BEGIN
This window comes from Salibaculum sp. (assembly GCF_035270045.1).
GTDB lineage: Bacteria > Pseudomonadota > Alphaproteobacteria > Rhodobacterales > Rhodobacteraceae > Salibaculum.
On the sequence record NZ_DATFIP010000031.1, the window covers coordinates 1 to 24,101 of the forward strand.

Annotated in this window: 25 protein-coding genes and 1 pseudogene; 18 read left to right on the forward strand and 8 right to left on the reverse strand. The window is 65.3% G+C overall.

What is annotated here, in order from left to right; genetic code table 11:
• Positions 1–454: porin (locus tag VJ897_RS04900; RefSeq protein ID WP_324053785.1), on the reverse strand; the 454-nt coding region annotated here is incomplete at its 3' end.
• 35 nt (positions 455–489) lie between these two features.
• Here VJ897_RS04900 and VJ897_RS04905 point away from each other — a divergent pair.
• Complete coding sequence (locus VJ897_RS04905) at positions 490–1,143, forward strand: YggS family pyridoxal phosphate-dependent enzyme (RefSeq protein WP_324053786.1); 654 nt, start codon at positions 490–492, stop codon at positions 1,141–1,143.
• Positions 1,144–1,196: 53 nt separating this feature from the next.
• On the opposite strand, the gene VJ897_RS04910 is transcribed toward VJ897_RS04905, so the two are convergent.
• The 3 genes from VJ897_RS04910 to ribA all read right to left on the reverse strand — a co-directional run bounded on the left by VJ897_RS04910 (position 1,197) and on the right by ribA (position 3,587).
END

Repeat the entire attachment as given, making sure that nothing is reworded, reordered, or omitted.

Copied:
This window comes from Salibaculum sp. (assembly GCF_035270045.1).
GTDB lineage: Bacteria > Pseudomonadota > Alphaproteobacteria > Rhodobacterales > Rhodobacteraceae > Salibaculum.
On the sequence record NZ_DATFIP010000031.1, the window covers coordinates 1 to 24,101 of the forward strand.

Annotated in this window: 25 protein-coding genes and 1 pseudogene; 18 read left to right on the forward strand and 8 right to left on the reverse strand. The window is 65.3% G+C overall.

What is annotated here, in order from left to right; genetic code table 11:
• Positions 1–454: porin (locus tag VJ897_RS04900; RefSeq protein ID WP_324053785.1), on the reverse strand; the 454-nt coding region annotated here is incomplete at its 3' end.
• 35 nt (positions 455–489) lie between these two features.
• Here VJ897_RS04900 and VJ897_RS04905 point away from each other — a divergent pair.
• Complete coding sequence (locus VJ897_RS04905) at positions 490–1,143, forward strand: YggS family pyridoxal phosphate-dependent enzyme (RefSeq protein WP_324053786.1); 654 nt, start codon at positions 490–492, stop codon at positions 1,141–1,143.
• Positions 1,144–1,196: 53 nt separating this feature from the next.
• On the opposite strand, the gene VJ897_RS04910 is transcribed toward VJ897_RS04905, so the two are convergent.
• The 3 genes from VJ897_RS04910 to ribA all read right to left on the reverse strand — a co-directional run bounded on the left by VJ897_RS04910 (position 1,197) and on the right by ribA (position 3,587).